Easy measurement of fitness: The Cooper Test

The Cooper test is a measurement of physical fitness. It was designed by Kenneth H Cooper in 1968 for US military use.

The 12-minute run test is an easily administered, practical test. It provides the coach and athlete with a good guideline of aerobic fitness and the success or otherwise of the aerobic conditioning programme.

To perform the test, simply run as far as you can for 12 minutes!

For most coaches, it is probably the best aerobic test since it is easily administered and requires no equipment other than a venue and a stopwatch.

The ideal venue is a standard 400m running track but with a little ingenuity it could also be the local horse/dog/car racing track, or simply a grassed area like the local park, school playground, or your own rugby fields.

If you do this test anywhere other than on a measured track you might measure the distance in your car – if you’re using the road – or you might have access to a bicycle with an odometer to measure the distance between points in the park.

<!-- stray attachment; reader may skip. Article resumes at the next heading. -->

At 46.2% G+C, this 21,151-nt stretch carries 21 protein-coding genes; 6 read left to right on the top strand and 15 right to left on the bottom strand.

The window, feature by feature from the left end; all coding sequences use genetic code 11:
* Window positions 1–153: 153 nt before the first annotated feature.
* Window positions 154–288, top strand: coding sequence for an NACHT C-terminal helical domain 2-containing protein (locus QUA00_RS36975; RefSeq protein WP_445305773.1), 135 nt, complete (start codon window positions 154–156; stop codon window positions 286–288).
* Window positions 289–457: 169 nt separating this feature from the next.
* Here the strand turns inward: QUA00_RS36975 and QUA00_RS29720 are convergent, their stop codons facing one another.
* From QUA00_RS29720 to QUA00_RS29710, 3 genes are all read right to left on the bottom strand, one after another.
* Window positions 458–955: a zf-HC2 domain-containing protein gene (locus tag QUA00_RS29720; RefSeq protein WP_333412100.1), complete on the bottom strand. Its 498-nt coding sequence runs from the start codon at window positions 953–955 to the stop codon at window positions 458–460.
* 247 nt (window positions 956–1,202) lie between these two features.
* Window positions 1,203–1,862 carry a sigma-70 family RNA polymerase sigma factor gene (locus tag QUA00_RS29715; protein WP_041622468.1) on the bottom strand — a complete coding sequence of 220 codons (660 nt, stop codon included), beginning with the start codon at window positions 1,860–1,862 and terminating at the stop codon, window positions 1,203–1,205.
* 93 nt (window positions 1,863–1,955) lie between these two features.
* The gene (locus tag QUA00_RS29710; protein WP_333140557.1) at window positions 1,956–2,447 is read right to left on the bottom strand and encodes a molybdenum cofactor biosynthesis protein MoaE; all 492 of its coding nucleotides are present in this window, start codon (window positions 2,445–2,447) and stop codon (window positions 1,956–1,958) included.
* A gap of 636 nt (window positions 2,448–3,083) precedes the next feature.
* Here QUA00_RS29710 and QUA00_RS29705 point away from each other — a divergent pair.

What is important is that after you’ve completed the 12 minutes you are able to figure out quite accurately just how far you’ve run. It goes without saying that you must be honest!

Warm up with 10 minutes of gentle running and be sure to move around while you cool down and stretch afterwards.

It’s important that you pace yourself so that you can finish the test – if you run too hard at the start then you will run slower towards the end of the test. Likewise if you start too easily you’re going to be fresh at the end.

Try to maintain a constant pace throughout and get a friend to record the lap times so you can plan the attack next time.

The chart below gives an indication of where you are compared to the normal sedentary population in the 18–28 age group.

The numbers are the miles/km run and as a rugby player you should be near the top of the table by the time the season starts, regardless of the position played.

Our programmes ask you to perform this test at the beginning and end of the pre-season preparation period to give you an idea of your aerobic fitness.

Requirements: Measured distance, stopwatch.

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